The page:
Crime Library: Criminal Minds and Methods

Craig Price: Confessions of a Teenage Serial Killer

The Campaign

Four figures were instrumental in the campaign to stop Craigs release. They were Joan Heatons mother, Marie; her sister, Mary Lou; Capt. Kevin Collins, who led the Heaton investigation; and Assistant Attorney General Jeffrey Pine. From the beginning, they lobbied the Rhode Island legislature to institute new bills to prevent Craigs release and others like him. Moreover, they went out of their way to inform the world of Craigs crimes and his upcoming release. Together, they tried every possible avenue to prevent Craig from having the chance to murder again.

Asst. A.G. Jeffrey Pine
Asst. A.G. Jeffrey Pine
In 1990, Pine and Collins were key figures in instigating the passing of the ONeil bill, which toughened sentences on teenage murderers. In 1993, Pine introduced a controversial bill that would give the Office of the Attorney General the power to civilly commit a mentally ill individual to a mental institution if the person posed a danger to society. Many thought the bill would discriminate against the mentally ill and give those with psychological problems a bad name. It was also argued that the bill specifically targeted Craig and could be used to prevent him from ever being freed.

Pine stood his ground. His main interest was making sure Craig stayed locked up for as long as possible. Lang quoted Pine as saying, I will do everything I can to prevent another tragedy. Much to his delight and that of the families of the victims, the Craig Price Bill was passed that same year. It was a huge step, which they hoped would result in Craig being forced to submit to a psychiatric diagnostic and treatment program.

Craig Price arrested
Craig Price arrested
 

In October 1993, Collins organized Citizens Opposed to the Release of Price (CORP). The nonprofit organization concentrated on raising funds that would be used to increase public awareness about Craigs crimes and assist with lobbying efforts. The goal was to get critical bills passed that would prevent Craig from being released.

Marie and Mary Lou also helped lead the growing campaign. They traveled throughout the state alerting the general public about Craigs upcoming release. According to a Time article by Jill Smolowe, the group worked endlessly, rallying to get funding, petitions signed and information to the public, hoping to make Prices name a household word. Within months the organization attracted hundreds of volunteers, raised tens of thousands of dollars and gained national attention.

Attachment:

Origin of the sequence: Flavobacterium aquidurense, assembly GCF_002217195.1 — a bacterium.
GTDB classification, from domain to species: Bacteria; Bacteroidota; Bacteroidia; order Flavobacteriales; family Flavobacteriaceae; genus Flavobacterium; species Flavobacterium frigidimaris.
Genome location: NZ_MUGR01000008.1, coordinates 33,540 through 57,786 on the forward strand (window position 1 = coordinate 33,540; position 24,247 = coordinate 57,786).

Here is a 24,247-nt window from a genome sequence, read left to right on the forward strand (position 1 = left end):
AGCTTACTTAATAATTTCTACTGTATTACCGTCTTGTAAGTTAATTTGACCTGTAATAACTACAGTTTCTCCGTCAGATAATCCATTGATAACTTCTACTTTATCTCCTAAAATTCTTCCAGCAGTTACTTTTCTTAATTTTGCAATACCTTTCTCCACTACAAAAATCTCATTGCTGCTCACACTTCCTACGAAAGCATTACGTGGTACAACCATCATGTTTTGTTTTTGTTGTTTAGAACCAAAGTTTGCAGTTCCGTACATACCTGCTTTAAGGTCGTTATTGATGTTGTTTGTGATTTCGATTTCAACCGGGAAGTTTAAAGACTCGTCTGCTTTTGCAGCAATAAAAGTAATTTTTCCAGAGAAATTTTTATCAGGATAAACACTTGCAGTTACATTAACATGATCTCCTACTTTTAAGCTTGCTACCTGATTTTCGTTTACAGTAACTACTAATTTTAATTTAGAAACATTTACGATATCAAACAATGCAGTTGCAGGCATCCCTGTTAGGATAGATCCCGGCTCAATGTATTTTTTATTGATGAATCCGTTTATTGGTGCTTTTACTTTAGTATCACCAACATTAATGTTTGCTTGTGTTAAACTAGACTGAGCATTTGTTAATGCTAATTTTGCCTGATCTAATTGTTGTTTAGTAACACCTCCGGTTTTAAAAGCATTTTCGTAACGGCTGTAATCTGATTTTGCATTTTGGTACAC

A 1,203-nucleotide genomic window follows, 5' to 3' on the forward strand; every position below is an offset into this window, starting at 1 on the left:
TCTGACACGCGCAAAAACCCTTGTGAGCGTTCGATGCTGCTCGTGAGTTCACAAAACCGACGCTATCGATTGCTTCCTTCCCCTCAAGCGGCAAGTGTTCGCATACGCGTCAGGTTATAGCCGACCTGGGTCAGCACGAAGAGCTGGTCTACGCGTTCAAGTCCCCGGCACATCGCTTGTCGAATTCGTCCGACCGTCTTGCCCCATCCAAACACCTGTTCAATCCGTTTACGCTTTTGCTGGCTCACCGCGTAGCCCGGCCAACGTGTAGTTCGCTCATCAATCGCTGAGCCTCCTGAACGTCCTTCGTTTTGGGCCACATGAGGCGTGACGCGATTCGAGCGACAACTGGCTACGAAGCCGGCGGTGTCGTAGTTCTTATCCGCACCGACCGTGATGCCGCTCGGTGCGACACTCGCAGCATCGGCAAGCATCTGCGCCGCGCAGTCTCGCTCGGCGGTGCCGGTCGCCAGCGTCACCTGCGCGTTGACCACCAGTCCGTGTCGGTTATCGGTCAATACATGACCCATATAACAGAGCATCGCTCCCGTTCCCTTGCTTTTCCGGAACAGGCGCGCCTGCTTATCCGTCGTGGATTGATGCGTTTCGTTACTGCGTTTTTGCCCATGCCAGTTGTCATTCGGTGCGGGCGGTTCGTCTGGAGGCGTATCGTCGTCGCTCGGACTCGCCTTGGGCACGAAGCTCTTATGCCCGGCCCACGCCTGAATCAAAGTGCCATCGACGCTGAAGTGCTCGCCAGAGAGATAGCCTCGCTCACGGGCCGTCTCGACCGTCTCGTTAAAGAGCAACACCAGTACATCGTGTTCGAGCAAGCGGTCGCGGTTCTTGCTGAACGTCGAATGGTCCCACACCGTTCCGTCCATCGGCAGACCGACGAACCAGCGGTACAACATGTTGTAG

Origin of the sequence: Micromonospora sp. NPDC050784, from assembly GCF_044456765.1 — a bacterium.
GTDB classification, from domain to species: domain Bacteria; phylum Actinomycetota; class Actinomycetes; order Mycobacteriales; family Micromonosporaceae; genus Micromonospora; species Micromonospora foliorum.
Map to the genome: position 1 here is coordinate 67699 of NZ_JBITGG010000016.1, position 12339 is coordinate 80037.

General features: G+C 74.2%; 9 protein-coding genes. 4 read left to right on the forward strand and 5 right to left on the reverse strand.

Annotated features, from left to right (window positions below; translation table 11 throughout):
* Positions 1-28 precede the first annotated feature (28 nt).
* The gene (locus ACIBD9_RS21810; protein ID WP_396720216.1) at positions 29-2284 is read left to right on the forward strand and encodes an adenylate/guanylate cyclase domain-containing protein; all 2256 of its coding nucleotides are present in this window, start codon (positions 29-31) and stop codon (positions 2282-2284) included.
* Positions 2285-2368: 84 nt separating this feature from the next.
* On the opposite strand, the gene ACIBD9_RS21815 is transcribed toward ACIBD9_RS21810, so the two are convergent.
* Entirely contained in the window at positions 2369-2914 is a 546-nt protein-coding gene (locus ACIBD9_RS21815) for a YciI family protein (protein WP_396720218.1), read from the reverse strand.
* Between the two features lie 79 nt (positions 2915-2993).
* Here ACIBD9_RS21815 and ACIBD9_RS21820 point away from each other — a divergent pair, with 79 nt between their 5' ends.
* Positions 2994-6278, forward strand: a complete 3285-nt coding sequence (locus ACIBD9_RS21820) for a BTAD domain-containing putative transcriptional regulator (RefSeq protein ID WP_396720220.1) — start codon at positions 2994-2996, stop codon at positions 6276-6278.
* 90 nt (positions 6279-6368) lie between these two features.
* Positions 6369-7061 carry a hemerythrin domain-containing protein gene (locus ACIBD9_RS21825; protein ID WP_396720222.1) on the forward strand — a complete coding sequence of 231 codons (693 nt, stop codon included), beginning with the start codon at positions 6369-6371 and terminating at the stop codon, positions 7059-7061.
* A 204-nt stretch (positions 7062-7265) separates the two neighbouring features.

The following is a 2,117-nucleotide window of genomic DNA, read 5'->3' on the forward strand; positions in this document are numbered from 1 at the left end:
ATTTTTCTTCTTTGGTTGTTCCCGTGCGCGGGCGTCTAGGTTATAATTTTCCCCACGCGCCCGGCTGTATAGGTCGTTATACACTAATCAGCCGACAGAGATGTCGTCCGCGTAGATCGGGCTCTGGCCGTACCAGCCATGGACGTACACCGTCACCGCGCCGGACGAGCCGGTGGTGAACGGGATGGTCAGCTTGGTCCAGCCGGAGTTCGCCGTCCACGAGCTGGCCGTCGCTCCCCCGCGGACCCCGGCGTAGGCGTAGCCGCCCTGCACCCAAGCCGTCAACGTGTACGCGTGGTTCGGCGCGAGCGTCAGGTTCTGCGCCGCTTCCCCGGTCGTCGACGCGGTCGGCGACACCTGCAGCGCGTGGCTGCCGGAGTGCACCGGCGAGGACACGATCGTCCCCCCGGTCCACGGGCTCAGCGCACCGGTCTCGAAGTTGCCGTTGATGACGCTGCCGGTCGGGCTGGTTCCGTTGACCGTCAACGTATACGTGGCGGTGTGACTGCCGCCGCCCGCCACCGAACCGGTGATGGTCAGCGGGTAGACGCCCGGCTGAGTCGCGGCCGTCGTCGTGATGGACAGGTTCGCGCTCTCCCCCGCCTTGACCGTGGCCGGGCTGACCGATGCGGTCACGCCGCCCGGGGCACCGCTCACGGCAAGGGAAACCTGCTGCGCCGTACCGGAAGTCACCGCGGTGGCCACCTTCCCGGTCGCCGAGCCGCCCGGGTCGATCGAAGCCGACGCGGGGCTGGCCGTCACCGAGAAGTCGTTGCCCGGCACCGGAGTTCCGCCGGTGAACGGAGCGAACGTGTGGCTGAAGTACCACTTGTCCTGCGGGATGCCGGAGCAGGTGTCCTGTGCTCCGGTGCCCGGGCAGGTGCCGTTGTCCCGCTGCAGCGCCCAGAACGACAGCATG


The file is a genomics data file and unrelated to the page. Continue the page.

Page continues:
In the interim, Craig was preparing himself to begin a new life. By the end of the year he had already been ordered on six occasions to adhere to mandatory psychiatric evaluations and therapy. Nonetheless, he continued to refuse for fear that he would be forced into a mental institution after his five years at the training school. However, his days of hiding behind the Fifth Amendment were numbered.

In May 1994, President Bill Clinton flew to Providence, where he was scheduled to meet and discuss state affairs. Thousands of demonstrators and a circling airplane that carried the banner Alert! Killer of 4 Craig Price Moving Here! greeted Clinton as he arrived in the city. It was clear that the citizens of Rhode Island wanted something done about the Craig Price matter, and they were not going to give up until the problem was solved.

In a televised interview, Clinton expressed his dismay about Craig being let out in approximately six months. He suggested that the records of juvenile offenders should not be sealed but publicly accessible. He also mentioned that the laws needed to be changed to prevent juveniles with a violent history from purchasing firearms.

Just 15 days after Clinton aired his comments, Rhode Island lawmakers reviewed bills concerning public access to juvenile criminal records and juvenile gun laws. However, the problem concerning Craigs release was still unanswered. Craigs luck was about to change.

On June 8, 1994, Rhode Island residents were shocked to learn that Craig was indicted on one count of simple assault and extortion for threatening to injure Officer Mark Petrella, a training school employee. One week later, Craig was arraigned and bail was set at $500,000. His trial was scheduled for later that fall.

That same month Craig faced another problem. His refusal to submit to psychiatric examinations and therapy had gone on too long. He was warned that he was in danger of being held in contempt of court if he failed to undergo treatment. Yet, he would not sway.

Craigs hearing took place on June 27 at the Providence County Family Court before Judge S. Jeremiah Jr. During the proceedings, Craig was again ordered to undergo a psychiatric exam but his answer remained the same. The judge found him in civil contempt and added an extra year to his incarceration to be served at the Adult Correctional Institution in Cranston, Rhode Island. The only way that Craig could reduce the sentence was by submitting to the court order.

Cranston prison
Cranston prison
 

After almost five years, Craig finally complied with the order and agreed to undergo a psychiatric assessment. Dr. Barnum, a forensic psychiatrist and former head of the Boston Juvenile Court Clinic, led the evaluation. Even though Craig participated in the assessment, he didnt do it whole-heartedly. In fact, it was discovered that he lied about many of the events concerning the murders. It was a matter that would later be addressed by the Family and District Courts. In the meantime, all eyes were focused on the upcoming trial.

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